The Dream of Spring, Part 3
He is a dead man, Javad thought as the clan elders began to show their disapproval with the two brothers. He is dead and I will have to watch him die.
They had arrived to call upon the elder council to a meeting, a number of them already in a sour mood at the earliness of an event. People at their long-age would rather open their mornings under a chosen tree being honoured by a serving of Mehraqi coffee rather than to deliberate on tribal politics.
The nature of the topic at hand did not help to soothe their humour. It was clearly blasphemy. Verging on heresy, as one of the more devout from the crowd suggested cordially. A chief demanded the respect afforded to him even by his elders, but elders too command respect from their fellow man.
“Your position leads you to presume much, Tabarzadeh” The old man who had voiced the troubling opinion on his brother’s heresy spoke. His clan, the Babek, had distinguished themselves as one of the most powerful families, below the Tabar clan itself, with nearly a hundred head of goats to their name and many of their sons had over the years proven themselves as capable Ghazi’s - an honour that proved troubling to the Tabar. It had been a long time since they had gone on a raid against their rival the Zohaan tribe. Though their Manzur - their God now, Javad supposes, prohibited them to raid upon fellow believers, tribal rivalry did not disappear with theology. People require faith in their leaders as much as their own God demands from them.
“I have no doubt that Asha could have chosen a Babek as likely as he would have chosen me, Ahar” His brother spoke. That was probably not true Javad thought. There are implications beyond theology in this - to be head of a tribe and Asha’s own messenger.
“Last spring you promised to take us on a raid against the Zohaan, and now you want us to turn south and raid some Druj-begotten tribe we know nothing about? All from a dream that crowned you as a messenger to our lord.” Ahar once again spoke. He was slowly becoming the main voice of the council now, and the rest did nothing to hold him back. Lord, Javad thought anxiously we’ll all die now.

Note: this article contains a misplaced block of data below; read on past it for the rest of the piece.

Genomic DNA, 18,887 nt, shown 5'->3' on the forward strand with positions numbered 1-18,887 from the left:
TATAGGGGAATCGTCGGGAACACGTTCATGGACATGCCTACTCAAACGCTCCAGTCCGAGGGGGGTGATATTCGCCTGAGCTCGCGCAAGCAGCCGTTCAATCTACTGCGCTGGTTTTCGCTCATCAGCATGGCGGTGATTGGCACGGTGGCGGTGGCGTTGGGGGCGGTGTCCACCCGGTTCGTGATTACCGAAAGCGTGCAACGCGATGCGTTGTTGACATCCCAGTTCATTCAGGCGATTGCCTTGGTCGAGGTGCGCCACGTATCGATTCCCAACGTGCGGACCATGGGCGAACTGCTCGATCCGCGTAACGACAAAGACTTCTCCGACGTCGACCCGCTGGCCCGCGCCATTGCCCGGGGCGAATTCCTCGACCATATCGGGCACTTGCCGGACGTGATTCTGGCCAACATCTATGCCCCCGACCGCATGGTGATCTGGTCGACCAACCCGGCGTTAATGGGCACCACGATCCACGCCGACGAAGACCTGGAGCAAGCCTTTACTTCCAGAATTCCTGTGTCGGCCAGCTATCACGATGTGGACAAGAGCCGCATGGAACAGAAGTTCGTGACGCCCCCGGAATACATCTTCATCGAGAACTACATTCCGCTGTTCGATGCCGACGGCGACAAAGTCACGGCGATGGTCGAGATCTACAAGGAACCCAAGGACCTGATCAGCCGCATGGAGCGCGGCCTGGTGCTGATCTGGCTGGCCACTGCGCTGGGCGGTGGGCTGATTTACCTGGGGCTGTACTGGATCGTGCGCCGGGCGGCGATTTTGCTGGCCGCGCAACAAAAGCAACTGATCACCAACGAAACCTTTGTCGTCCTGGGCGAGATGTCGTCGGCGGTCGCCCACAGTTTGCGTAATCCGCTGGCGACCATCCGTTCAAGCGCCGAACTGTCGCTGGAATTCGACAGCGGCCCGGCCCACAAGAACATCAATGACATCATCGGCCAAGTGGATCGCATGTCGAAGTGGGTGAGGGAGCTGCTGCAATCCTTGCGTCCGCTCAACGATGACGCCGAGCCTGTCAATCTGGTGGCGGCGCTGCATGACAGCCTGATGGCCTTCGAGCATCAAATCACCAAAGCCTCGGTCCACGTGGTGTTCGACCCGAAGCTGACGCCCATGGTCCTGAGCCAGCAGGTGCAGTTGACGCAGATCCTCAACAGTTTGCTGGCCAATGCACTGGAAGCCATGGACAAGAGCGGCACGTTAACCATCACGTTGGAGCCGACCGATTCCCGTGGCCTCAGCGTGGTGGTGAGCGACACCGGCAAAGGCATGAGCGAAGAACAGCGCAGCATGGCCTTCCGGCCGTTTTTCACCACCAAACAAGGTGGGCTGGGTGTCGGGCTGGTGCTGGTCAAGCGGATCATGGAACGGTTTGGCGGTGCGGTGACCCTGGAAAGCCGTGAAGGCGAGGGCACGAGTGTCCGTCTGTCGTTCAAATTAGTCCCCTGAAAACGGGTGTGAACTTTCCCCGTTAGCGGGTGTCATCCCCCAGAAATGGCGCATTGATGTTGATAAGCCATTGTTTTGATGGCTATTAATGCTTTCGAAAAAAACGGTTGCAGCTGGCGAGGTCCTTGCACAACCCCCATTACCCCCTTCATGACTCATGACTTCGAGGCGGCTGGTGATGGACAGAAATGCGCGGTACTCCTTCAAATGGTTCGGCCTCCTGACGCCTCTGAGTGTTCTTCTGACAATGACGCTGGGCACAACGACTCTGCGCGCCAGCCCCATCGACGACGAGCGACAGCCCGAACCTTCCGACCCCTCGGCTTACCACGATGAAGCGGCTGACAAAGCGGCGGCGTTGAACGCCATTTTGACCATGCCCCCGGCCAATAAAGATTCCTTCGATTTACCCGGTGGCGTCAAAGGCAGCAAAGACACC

Another elder, of another clan - insignificant but known for their piety as one of the first to convert, added “The teachings are clear: Asha is not a man, and he cannot manifest himself as a man. He is unseen, behind even the sun we worship as his chosen sign.” A noise of approval. “It is clear what you are trying to do, Tabarnezhad. The council will not stand for it. Now or ever.”
His heart beat cold at the words. He really did not fancy the idea of being a martyr at his age.
“I call upon an election.” Ahar proposed. It was clear what he was trying to do now, but Javad doubted anyone would oppose him and his family. A hundred heads.
“Talash Tabarnezhad, and by extension the Tabari clan as its head, has posed himself a danger to the tribe by inviting calamity from Asha for his heresy.” Ahar was stood now, leaning on a staff. It was a very fine staff. “I call upon the exile of Talash and the removal of his family from this tribe to face Asha’s judgement alone without us alongside to endure it.”
Javad cringed at the words. He didn’t know what was worse - death or to become tribeless; easy prey on the waste where a ghazi did not have to worry about starting a war with another tribe.
“I also add that as Talash himself has damned his clan and attempted to damn our tribe, he will not be afforded the exile his position entitled, but as a criminal.”
Salt upon wound. Javad felt himself grow sick at the sentence. He looked towards his brother, expecting to find defeat, fear, or dread, and found nothing but confidence in his position. His brother’s eyes met Ahar’s wordlessly, and Javad saw one man grimacing while the other simply nodded in approval. “As Asha wills it.” his brother ended.